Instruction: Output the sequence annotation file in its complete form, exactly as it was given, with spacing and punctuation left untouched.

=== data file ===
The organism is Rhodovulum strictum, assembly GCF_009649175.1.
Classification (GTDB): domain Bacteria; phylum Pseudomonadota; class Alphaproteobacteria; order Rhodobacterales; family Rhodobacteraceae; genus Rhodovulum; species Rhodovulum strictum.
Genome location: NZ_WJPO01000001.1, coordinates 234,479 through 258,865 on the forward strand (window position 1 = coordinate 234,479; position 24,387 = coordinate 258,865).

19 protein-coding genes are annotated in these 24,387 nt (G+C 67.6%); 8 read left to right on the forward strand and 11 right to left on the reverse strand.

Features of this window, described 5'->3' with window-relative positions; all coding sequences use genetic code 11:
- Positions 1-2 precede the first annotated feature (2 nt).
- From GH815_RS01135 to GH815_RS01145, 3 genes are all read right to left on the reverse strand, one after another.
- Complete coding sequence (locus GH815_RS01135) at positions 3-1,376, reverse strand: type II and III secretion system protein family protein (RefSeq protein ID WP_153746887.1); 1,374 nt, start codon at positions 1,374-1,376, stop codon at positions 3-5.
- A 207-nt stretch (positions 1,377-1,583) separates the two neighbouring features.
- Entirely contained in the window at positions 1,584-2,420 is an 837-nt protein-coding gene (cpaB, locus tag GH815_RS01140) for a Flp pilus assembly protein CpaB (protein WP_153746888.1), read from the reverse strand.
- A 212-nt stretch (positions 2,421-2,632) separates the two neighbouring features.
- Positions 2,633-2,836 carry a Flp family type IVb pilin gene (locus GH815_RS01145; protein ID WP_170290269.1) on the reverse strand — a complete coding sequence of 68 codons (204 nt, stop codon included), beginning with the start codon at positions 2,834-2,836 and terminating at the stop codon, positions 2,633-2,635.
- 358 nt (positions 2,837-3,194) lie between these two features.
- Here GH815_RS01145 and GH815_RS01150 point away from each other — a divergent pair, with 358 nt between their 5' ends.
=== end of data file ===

The organism is Rhodovulum strictum, assembly GCF_009649175.1.
Classification (GTDB): domain Bacteria; phylum Pseudomonadota; class Alphaproteobacteria; order Rhodobacterales; family Rhodobacteraceae; genus Rhodovulum; species Rhodovulum strictum.
Genome location: NZ_WJPO01000001.1, coordinates 234,479 through 258,865 on the forward strand (window position 1 = coordinate 234,479; position 24,387 = coordinate 258,865).

19 protein-coding genes are annotated in these 24,387 nt (G+C 67.6%); 8 read left to right on the forward strand and 11 right to left on the reverse strand.

Features of this window, described 5'->3' with window-relative positions; all coding sequences use genetic code 11:
- Positions 1-2 precede the first annotated feature (2 nt).
- From GH815_RS01135 to GH815_RS01145, 3 genes are all read right to left on the reverse strand, one after another.
- Complete coding sequence (locus GH815_RS01135) at positions 3-1,376, reverse strand: type II and III secretion system protein family protein (RefSeq protein ID WP_153746887.1); 1,374 nt, start codon at positions 1,374-1,376, stop codon at positions 3-5.
- A 207-nt stretch (positions 1,377-1,583) separates the two neighbouring features.
- Entirely contained in the window at positions 1,584-2,420 is an 837-nt protein-coding gene (cpaB, locus tag GH815_RS01140) for a Flp pilus assembly protein CpaB (protein WP_153746888.1), read from the reverse strand.
- A 212-nt stretch (positions 2,421-2,632) separates the two neighbouring features.
- Positions 2,633-2,836 carry a Flp family type IVb pilin gene (locus GH815_RS01145; protein ID WP_170290269.1) on the reverse strand — a complete coding sequence of 68 codons (204 nt, stop codon included), beginning with the start codon at positions 2,834-2,836 and terminating at the stop codon, positions 2,633-2,635.
- 358 nt (positions 2,837-3,194) lie between these two features.
- Here GH815_RS01145 and GH815_RS01150 point away from each other — a divergent pair, with 358 nt between their 5' ends.